From authentic Korean cuisine to exquisite sushi to a Russian stand-alone restaurant, Chennai’s food scene has gone truly global, but in this piece, we put the spotlight on 8 dishes (from morning to evening) that the city can call its own even though some of them might not have necessarily originated here.
1. Filter Coffee
From the early risers (the city is full of them) who grab their tumbler before sunrise at Hotel Saravana Bhavan (HSB) on RK Salai or Old Mahabalipuram Road to the tumblers of coffee that are served at Karpagamabal Mess and Ratna Cafe, almost every corner of the city boasts of top quality coffee. Freshly brewed decoction comes together with high fat milk in a tumbler that overflows with froth and a brew that is almost guaranteed to coat your tongue.
2. Masala Dosai
It was Udupi restaurateurs like Dasaprakash and Woodlands who probably brought this dish to Chennai. You can try their ghee soaked, crispy dosai version in restaurants like Krishna (Woodlands) or Mathsya or have an improvised Chennai version – the ‘caloricious’ GheeMasala Roast at Hotel Saravana Bhavan, which is a meal in itself.
3. Full Meals
There’s the all-vegetarian version – you could try the traditional Tamil Nadu meals or Andhra Meals (at restaurants like National Lodge) or even a Kerala Sadhya or head to one of the city’s Military hotels (Like Velu Military hotel) or restaurants like Junior Kupanna where an array of meat gravies complement standard fare like sambar and rasam.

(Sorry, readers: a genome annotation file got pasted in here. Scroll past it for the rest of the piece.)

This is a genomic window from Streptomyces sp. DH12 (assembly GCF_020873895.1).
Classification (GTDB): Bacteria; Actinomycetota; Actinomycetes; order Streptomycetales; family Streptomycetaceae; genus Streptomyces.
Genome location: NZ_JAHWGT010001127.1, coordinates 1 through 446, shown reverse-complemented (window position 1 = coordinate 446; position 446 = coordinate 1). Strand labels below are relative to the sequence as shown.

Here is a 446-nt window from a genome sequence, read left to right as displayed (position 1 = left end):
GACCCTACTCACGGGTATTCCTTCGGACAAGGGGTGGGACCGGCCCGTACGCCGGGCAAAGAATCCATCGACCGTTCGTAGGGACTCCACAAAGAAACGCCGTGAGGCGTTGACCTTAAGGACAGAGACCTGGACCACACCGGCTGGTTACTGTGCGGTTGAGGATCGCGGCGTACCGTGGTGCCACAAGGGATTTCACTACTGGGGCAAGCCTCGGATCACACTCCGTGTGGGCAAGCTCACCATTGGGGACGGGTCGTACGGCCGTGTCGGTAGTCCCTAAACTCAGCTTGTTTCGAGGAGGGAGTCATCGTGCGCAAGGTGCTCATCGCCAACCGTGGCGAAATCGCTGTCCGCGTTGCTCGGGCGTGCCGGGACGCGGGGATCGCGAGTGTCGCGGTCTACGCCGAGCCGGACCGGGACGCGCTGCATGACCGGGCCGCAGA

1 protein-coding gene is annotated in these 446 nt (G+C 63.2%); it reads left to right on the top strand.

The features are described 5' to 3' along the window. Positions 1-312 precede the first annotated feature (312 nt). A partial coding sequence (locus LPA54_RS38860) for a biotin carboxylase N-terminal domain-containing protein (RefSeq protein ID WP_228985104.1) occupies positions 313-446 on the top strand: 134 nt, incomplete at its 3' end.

4. Nethili Fry
Chennai’s fishing community can claim to be one of the city’s earliest inhabitants. One of the city’s quintessential seafood dishes is Nethili fry – fried anchovies tossed in a spicy masala (most restaurants coat the anchovies in a spicy ’65’ masala) -crunchy and scrumptious.
The Dindigul version cooked with the small grain Seeraga Samba rice is trending in Chennai but it’s the Ambur version cooked at Muslim weddings that is still the gold standard. Chennai’s iconic Buhari Hotel might be better known outside the city for inventing Chicken 65 but it’s the biryani that rules the roost here.
6. Mysore Pak
Chennai sells way more Mysore Pak than Mysuru; it’s the one thing most people will ask you to carry back from the city. The Mysore Pak fans in the city are divided into two camps – those who like the softer ‘Mysurpa’ version that was made popular by Shri Krishna Sweets and the slightly coarse yet crumbly Mysore Pak that tastes best at Grand Sweets. Try both and then take sides.
The Marina beach – one of the world’s longest urban beaches, is almost an integral part of the city’s identity. It’s also the best place to sample sundal – usually boiled whitechanna (it’s common to find black channa and green peas versions too) tossed withmustard seeds, grated coconut, raw mango and curry leaves.
Chennai’s Burmese connection – a large number of Tamils left Burma in the early 1960s, is most evident in North Chennai where quite a few hole-in-the-wall establishments (there’s even one that calls itself Atho Shop) serve delicious Burmese street food. This includes the fiery Atho – fried noodles tossed with cabbage,onion and tamarind juice. If you can’t make the trek to Burma Colony, there’s Ma Tint Tint in the heart of the city.